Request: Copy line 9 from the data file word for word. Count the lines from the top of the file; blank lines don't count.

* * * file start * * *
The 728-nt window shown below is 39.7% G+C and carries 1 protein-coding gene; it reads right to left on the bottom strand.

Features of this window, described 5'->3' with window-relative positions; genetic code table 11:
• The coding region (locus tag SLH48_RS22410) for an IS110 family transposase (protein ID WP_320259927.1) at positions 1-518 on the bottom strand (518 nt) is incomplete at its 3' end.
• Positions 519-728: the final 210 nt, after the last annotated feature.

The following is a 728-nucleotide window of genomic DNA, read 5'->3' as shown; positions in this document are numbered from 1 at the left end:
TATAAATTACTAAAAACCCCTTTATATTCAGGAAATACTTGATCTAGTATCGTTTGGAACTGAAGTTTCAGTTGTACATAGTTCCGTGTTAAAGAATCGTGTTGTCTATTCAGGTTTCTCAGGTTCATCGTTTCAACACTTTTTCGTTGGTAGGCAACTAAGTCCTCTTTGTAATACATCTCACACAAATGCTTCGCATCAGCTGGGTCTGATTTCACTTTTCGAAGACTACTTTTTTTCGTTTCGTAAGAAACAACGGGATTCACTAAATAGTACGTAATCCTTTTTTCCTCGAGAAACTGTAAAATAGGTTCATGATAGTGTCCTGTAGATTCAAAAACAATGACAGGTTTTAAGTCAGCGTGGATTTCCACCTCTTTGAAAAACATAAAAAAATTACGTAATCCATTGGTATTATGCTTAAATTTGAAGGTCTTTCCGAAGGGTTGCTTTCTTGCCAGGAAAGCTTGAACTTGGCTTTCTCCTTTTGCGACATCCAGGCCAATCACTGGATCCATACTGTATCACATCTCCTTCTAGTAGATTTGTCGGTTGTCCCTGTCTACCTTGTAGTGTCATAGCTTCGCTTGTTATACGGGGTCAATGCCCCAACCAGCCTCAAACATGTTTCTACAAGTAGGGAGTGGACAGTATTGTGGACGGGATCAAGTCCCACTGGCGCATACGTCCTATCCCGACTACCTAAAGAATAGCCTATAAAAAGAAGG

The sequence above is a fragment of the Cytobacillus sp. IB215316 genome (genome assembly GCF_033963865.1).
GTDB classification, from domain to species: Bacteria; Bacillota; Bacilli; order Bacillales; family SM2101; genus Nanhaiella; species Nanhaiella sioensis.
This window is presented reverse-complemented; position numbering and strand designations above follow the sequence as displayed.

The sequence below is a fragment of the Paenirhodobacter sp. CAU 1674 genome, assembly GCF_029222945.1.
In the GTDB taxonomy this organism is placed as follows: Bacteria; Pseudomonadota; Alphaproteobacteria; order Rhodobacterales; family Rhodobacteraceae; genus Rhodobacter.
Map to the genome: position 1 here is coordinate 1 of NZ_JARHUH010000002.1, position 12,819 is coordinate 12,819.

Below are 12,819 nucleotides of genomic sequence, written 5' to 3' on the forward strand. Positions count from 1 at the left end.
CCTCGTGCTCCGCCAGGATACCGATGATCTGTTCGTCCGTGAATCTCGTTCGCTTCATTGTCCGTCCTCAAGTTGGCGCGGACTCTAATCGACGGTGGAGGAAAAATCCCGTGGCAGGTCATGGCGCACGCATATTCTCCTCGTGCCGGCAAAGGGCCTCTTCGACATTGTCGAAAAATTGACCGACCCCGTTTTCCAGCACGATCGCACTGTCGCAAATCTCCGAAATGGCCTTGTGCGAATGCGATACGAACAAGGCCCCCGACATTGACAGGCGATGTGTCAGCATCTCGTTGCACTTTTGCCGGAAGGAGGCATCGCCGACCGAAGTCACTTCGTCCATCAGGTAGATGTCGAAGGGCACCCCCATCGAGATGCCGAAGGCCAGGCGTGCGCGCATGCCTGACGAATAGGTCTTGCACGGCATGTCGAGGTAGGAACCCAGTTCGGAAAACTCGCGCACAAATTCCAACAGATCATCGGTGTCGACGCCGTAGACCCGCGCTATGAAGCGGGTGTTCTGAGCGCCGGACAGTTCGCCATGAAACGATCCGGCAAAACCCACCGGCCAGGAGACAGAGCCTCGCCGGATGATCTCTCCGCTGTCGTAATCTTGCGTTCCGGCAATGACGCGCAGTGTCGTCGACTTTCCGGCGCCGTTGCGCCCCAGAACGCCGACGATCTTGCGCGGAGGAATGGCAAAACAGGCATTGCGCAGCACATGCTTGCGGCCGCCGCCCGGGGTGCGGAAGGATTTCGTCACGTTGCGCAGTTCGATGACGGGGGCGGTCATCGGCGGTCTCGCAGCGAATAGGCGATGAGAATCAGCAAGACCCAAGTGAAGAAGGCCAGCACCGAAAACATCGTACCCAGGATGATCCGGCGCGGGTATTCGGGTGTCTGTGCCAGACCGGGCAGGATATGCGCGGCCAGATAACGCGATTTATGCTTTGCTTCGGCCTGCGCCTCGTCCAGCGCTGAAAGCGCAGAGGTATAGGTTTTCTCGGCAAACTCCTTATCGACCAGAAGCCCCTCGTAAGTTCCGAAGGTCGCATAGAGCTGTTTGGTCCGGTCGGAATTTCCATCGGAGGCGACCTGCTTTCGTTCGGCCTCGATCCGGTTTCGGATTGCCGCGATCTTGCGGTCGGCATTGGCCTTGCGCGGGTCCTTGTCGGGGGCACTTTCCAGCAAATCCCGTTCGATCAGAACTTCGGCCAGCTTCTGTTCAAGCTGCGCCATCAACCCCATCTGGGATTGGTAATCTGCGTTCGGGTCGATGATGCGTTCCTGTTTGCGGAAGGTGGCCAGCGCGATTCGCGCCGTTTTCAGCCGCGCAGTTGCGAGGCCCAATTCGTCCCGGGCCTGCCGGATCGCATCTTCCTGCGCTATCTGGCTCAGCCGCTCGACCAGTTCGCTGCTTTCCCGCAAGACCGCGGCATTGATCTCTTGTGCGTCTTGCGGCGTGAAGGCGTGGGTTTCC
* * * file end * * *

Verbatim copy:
This window is presented reverse-complemented; position numbering and strand designations above follow the sequence as displayed.